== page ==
LP Magazine

MAY-JUN 2019

LP magazine publishes articles for loss prevention, asset protection, and retail professionals covering shrinkage, investigations, shoplifting, internal theft, fraud, technology, best practices, and career development.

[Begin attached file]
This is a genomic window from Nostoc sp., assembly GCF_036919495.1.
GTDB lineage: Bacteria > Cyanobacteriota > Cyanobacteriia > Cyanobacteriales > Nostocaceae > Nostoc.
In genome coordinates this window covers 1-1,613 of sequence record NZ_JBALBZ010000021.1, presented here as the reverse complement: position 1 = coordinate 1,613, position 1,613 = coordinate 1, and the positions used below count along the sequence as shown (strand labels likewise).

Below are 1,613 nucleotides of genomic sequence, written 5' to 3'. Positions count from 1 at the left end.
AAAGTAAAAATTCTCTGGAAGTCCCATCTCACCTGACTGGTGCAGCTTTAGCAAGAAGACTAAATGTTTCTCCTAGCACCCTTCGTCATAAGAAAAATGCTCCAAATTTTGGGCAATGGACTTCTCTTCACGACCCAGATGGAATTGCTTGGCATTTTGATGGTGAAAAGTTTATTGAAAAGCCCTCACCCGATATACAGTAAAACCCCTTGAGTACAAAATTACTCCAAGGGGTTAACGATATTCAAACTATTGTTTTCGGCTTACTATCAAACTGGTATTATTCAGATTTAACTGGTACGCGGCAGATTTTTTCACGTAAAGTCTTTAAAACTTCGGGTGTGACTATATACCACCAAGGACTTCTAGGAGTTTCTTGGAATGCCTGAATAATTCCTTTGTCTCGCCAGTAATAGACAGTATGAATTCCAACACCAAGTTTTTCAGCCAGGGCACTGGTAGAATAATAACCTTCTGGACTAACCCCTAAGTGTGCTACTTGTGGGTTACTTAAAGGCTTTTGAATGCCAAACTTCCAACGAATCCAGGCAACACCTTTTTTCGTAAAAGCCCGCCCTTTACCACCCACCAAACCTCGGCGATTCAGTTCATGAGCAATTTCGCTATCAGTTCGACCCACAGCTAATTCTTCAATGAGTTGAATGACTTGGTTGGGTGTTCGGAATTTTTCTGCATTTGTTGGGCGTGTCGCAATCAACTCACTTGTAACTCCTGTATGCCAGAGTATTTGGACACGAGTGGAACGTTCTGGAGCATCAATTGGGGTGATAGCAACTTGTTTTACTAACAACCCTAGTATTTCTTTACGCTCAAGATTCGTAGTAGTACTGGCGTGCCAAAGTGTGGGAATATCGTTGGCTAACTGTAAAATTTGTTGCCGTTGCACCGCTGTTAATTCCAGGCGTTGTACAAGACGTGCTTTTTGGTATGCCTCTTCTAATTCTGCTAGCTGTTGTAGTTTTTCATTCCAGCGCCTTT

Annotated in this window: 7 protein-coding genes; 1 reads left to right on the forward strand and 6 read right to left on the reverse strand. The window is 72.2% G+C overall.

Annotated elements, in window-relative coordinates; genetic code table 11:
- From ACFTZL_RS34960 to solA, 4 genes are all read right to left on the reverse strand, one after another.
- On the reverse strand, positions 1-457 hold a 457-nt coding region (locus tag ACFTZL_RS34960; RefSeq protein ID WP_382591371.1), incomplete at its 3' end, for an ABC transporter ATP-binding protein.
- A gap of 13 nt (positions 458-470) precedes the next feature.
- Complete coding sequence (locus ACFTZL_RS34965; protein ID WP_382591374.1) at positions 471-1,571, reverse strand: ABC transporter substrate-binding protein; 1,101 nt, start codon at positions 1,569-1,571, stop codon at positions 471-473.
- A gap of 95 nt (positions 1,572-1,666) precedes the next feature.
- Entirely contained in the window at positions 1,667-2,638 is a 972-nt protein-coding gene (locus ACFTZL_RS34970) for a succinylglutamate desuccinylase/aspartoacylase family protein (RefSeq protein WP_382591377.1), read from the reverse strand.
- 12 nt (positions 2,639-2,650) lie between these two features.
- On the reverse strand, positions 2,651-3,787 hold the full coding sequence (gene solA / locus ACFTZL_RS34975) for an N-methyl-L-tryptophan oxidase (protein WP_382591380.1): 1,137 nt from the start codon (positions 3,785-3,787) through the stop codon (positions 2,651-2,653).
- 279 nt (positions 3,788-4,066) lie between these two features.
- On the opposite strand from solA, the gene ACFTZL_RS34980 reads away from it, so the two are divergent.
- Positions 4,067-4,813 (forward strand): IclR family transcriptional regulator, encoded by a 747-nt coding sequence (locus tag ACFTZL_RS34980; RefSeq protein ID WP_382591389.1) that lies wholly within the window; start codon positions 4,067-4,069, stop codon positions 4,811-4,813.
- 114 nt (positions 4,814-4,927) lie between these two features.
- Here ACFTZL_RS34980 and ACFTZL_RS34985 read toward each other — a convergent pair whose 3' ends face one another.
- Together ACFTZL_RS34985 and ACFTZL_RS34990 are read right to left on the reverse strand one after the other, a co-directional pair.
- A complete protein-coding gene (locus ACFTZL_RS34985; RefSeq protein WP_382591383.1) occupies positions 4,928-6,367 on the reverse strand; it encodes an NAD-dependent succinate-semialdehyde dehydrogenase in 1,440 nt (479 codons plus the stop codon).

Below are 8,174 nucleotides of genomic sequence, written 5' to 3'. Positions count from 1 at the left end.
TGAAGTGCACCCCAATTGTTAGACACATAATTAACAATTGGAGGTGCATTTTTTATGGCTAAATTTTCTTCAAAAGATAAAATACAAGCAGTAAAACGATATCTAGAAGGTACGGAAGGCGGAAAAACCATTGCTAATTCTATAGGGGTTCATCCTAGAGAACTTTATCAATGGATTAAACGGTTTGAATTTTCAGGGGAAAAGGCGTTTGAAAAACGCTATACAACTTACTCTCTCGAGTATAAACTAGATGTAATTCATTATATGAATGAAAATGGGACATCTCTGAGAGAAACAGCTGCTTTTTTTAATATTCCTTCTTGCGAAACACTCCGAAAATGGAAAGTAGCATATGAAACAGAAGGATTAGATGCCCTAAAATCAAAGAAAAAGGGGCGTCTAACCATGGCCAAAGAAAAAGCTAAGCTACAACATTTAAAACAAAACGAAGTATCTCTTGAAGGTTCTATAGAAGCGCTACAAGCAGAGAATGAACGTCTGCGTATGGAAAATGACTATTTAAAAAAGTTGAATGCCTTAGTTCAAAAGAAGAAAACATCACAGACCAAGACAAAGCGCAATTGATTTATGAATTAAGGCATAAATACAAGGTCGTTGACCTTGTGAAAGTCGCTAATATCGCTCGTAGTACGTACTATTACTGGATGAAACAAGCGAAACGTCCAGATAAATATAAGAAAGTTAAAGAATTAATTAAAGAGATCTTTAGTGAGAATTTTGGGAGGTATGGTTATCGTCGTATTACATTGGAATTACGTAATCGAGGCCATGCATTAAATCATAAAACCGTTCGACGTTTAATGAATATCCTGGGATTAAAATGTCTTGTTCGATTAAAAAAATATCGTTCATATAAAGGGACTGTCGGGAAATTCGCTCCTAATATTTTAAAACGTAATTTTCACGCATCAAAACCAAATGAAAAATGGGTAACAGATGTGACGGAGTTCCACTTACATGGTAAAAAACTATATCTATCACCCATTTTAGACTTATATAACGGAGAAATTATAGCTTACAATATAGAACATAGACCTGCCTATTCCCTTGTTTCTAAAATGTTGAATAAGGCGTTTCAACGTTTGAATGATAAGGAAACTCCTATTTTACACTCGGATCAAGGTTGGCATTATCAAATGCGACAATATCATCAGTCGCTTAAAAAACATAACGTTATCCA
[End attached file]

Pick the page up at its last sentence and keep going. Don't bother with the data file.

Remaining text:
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continued on page 14 INTERVIEWING by David E. Zulawski, CFI, CFE and Shane G. Sturman, CFI, CPP Zulawski and Sturman are executives in the investigative and training firm of Wicklander-Zulawski & Associates (w-z.com). Zulawski is a senior partner, and Sturman is president. Sturman is also a member of ASIS International's Retail Loss Prevention Council. They can be reached at 800-222-7789 or via email at dzulawski@w-z.com and ssturman@w-z.com. © 2019 Wicklander-Zulawski & Associates, Inc. Thought and Gesture: Part 2 I n our last column, we discussed some of the geographic differences when using gestures in other cultures. We also touched on the differences between an emblem and gesture, plus some cultural variations in emblems. Our focus here will be the view that gestures and language are created together as a single process delivered together seamlessly in a choreographed fashion to convey understanding to another. Spacial Context Gestures are unconsciously created as the language is chosen to support the communication and understanding of the speaker. Gestures can have a full range of meaning that is designated by the speaker, which could be spacial, descriptive, or a motion. But the gesture itself may also reveal the internal mental image the speaker is using when describing the thought. For example, the gestures can be almost like a diagram providing a context for the story to unfold. When we use a diagram as part of the interview, the subject uses it to convey information in a clearer way. The diagram provides a spacial context for the witness's description of events. Pointing to a space in the room gives that topic a frame of reference to a particular place, and another gesture made to that same spot later in the conversation adds further context to what is being said. So an interviewer might become aware the witness has pointed to a place in front of her when she says, "Jill's house." That point in space now represents Jill's house. But later she says, "We had talked earlier about going to Jill's, then stopped at the house" (pointing to a different location in front of her than she used before when referring to Jill's house). From this sentence we might assume the house referred to was Jill's, but then why is the gesture mismatched from the location she indicated before? It would seem the gesture indicates a physical location other than Jill's house, and it would have been more appropriate to say "her" rather than "the" house. On some occasions a gesture can also help the observer determine the point of view the speaker is taking when reporting his narrative. For example, Robert is known to be an ultraliberal Democrat, often espousing liberal positions to anyone who will listen. Yet when he describes a meeting between Republicans and Democrats, he says the following: "The Republicans"—gestures and touches his chest—"and Democrats separately gathered at different ends of the room." Robert's self-touch to his chest might indicate that he was a Republican, but this is a mismatch based on what we know about him. A more likely explanation is that he was standing with the Republicans as he was describing the two groups in the room. The self-touch here was an indication of his spatial orientation in the description instead of an indication of his political affiliation. An interviewer can use gestures to establish the meaning of space in the interview room. Pastors often do this as they preach, indicating spatially around them where good and evil reside. Generally, the pastors use space directly in front of them to indicate goodness, and somewhere off to one side or the other is the space where evil resides. They use the spaces and their gestures to support their preaching. Interviewers in the same way can use space in the room to indicate good and bad. For us, the good space generally occupies that immediately in front of us and somewhat down. When we talk about positive things our hands are open palms up as though delivering a gift to another, while the bad space occupies one side or the other and slightly behind our bodies. Once these spaces have been identified, we can now use gestures as a subtext to indicate positive and negative aspects that we may not want to explicitly identify using our language. While offering one or another rationalization, we can gesture either to the good or bad space to provide additional meaning to what we are saying. In general, when delivering rationalizations, we use the third person (he, she, they, them, and others) rather than the word The diagram provides a spacial context for the witness's description of events. Pointing to a space in the room gives that topic a frame of reference to a particular place, and another gesture made to that same spot later in the conversation adds further context to what is being said. 12 MAY–JUNE 2019 | LOSSPREVENTIONMEDIA.COM

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